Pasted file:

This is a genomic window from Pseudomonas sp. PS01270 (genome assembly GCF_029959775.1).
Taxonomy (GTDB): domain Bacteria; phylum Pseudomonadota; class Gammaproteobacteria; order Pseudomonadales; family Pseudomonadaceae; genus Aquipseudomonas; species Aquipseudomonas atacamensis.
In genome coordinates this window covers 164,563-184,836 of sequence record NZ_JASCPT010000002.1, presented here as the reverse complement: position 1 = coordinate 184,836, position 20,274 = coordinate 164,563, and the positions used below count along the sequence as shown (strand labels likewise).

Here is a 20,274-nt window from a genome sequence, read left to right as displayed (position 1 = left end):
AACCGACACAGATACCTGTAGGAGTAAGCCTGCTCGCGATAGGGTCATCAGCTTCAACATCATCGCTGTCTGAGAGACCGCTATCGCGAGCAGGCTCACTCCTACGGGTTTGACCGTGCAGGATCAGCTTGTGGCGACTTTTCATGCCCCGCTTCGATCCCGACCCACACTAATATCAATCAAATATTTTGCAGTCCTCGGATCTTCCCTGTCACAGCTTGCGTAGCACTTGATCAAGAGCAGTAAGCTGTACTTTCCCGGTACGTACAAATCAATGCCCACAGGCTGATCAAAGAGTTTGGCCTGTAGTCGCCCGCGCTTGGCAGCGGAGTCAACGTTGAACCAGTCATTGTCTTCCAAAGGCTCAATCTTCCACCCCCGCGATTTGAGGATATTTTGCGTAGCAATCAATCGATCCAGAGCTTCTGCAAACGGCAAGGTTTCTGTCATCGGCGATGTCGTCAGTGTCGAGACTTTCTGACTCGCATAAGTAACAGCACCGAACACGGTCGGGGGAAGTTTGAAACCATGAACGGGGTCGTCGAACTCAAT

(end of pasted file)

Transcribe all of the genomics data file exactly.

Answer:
This is a genomic window from Pseudomonas sp. PS01270 (genome assembly GCF_029959775.1).
Taxonomy (GTDB): domain Bacteria; phylum Pseudomonadota; class Gammaproteobacteria; order Pseudomonadales; family Pseudomonadaceae; genus Aquipseudomonas; species Aquipseudomonas atacamensis.
In genome coordinates this window covers 164,563-184,836 of sequence record NZ_JASCPT010000002.1, presented here as the reverse complement: position 1 = coordinate 184,836, position 20,274 = coordinate 164,563, and the positions used below count along the sequence as shown (strand labels likewise).

Here is a 20,274-nt window from a genome sequence, read left to right as displayed (position 1 = left end):
AACCGACACAGATACCTGTAGGAGTAAGCCTGCTCGCGATAGGGTCATCAGCTTCAACATCATCGCTGTCTGAGAGACCGCTATCGCGAGCAGGCTCACTCCTACGGGTTTGACCGTGCAGGATCAGCTTGTGGCGACTTTTCATGCCCCGCTTCGATCCCGACCCACACTAATATCAATCAAATATTTTGCAGTCCTCGGATCTTCCCTGTCACAGCTTGCGTAGCACTTGATCAAGAGCAGTAAGCTGTACTTTCCCGGTACGTACAAATCAATGCCCACAGGCTGATCAAAGAGTTTGGCCTGTAGTCGCCCGCGCTTGGCAGCGGAGTCAACGTTGAACCAGTCATTGTCTTCCAAAGGCTCAATCTTCCACCCCCGCGATTTGAGGATATTTTGCGTAGCAATCAATCGATCCAGAGCTTCTGCAAACGGCAAGGTTTCTGTCATCGGCGATGTCGTCAGTGTCGAGACTTTCTGACTCGCATAAGTAACAGCACCGAACACGGTCGGGGGAAGTTTGAAACCATGAACGGGGTCGTCGAACTCAAT